Even simple actions like kicking boxes, which is performed by swinging the controller in a deliberate downward fashion, become frustrating after the fourth failed attempt. Jumping, which is performed by jerking up on the nunchuk controller, might be a tad easier to perform, but is difficult to actually put to any good use in the game. And as for the wild flailing required to churn the various milk containers into useful cream or butter – you might as well sign yourself up for a repetitive motion injury.
Really as far as controls go, the game just seemed to work better with the older-style controllers.
Still, as with last year’s release, Barnyard does a stand-up job emulating the open-world sandbox style play made popular by the Grand Theft Auto series. The farm (including the surrounding land and later a second farm) is pretty much open for free roaming exploration, and certain animals hanging about dole out the missions to the player. Thankfully, the game flags (on screen and on the map) which characters are waiting with mission objectives, alleviating much of the needless confusion and roaming about.
Barnyard’s visuals have taken quite a leap from its initial release on the last-gen platforms last fall. That’s not saying a whole lot, since most reviewers (myself included) felt the original releases’ visuals were all too dated – but the Wii’s version does seem to have a bit more polish, especially with component cables and on a good widescreen TV. Still, if this review were on the Xbox 360 or the PS3, we would have much higher expectations and been much more disappointed with the results.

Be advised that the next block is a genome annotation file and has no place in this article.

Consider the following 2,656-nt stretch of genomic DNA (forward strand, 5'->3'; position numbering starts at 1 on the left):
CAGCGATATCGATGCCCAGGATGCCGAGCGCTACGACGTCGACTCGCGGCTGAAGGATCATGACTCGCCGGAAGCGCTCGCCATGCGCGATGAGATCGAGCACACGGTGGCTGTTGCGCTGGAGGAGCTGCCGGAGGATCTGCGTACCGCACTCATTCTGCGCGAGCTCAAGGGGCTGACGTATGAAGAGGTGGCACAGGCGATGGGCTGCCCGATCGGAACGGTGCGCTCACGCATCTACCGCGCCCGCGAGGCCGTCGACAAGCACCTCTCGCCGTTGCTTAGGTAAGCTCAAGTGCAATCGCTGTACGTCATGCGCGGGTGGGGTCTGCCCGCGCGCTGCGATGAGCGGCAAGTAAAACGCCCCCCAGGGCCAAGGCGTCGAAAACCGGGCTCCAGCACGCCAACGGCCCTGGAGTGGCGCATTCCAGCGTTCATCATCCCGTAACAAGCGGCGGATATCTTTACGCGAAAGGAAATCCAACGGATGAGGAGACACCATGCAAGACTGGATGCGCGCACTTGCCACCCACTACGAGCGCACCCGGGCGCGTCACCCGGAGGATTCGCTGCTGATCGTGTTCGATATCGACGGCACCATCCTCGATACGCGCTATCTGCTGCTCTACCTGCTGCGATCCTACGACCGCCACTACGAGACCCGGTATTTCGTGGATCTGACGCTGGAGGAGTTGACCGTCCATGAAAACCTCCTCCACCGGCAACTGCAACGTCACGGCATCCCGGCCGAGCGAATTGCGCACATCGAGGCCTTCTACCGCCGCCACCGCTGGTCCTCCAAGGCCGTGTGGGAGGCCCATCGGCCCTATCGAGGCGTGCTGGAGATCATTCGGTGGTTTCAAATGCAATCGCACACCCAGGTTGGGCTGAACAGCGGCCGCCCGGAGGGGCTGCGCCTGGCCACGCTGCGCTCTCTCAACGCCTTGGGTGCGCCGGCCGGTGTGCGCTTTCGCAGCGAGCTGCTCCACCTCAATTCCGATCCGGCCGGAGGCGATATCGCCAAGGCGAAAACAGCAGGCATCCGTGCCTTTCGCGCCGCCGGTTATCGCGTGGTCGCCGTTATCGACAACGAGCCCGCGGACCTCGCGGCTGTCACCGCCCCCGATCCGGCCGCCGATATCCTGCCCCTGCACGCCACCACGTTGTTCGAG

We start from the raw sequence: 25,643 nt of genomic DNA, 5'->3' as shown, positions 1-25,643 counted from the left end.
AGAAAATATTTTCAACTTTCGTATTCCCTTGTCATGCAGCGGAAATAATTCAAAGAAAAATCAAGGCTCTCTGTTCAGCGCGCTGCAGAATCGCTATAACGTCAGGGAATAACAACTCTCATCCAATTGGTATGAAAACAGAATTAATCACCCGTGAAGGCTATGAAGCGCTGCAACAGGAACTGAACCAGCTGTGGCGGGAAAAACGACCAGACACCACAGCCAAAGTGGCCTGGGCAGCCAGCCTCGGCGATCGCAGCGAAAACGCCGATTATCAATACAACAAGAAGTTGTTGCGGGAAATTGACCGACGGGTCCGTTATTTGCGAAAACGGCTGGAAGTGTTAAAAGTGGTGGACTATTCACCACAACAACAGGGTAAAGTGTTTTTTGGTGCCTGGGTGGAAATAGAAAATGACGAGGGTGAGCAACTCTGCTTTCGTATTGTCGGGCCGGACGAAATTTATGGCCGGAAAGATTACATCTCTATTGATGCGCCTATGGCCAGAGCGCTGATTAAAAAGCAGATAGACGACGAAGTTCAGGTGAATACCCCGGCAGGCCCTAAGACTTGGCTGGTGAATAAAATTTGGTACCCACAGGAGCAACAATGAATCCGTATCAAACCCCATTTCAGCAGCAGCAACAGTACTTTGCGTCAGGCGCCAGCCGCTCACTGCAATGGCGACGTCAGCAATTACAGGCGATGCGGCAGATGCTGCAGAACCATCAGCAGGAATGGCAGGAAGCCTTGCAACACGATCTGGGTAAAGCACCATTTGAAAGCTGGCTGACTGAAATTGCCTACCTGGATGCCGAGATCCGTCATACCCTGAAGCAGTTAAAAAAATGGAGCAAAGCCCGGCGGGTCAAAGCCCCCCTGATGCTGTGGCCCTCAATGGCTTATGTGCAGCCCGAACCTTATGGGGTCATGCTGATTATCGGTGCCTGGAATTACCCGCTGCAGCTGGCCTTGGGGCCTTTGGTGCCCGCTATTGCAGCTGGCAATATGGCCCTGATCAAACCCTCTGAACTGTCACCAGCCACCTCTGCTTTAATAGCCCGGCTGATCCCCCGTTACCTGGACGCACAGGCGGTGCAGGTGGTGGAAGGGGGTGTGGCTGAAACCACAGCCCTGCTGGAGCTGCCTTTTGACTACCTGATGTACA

All of the unique details put in the original – the polygonal trees and shrubs that sway and rustle in the wind or when brushed against, and the animals that kick up dust when strolling along – have translated well to the Wii.
Barnyard really drops the ball in terms of sound quality, with a repetitive background soundtrack and some of the lamest half-baked voiceovers ever put (or not put?) in a game. Last fall, we made mention of some of the strange things that the developers did with the sound – like having voiceovers for only the first sentence or two of a conversation, and then switching over to onscreen text for the remainder – and it is apparent the developers were not willing to fix these strange anomalies.
To their defense, the environmental sound effects, like the chirping of birds, or the creaking of the barn floors – all seem quite authentic. But the rest of the sound is about as lame as can be.
Barnyard still packs the same amount of gameplay as the original release from last fall. The real problem, is that the Wii version is being sold as a full-price game ($50), which is nearly double what the original releases debuted at, and probably five times more than you could pick one of those right up for right now. Given the poor utilization of the Wii controller, that means that the gamer will be paying more, but getting a lesser gameplay experience. That is not cool at all.
Barnyard was a surprisingly solid release in the fall of 2006, but this Wii version tries too hard to incorporate the unique Wii controls, and it all ends up falling flat.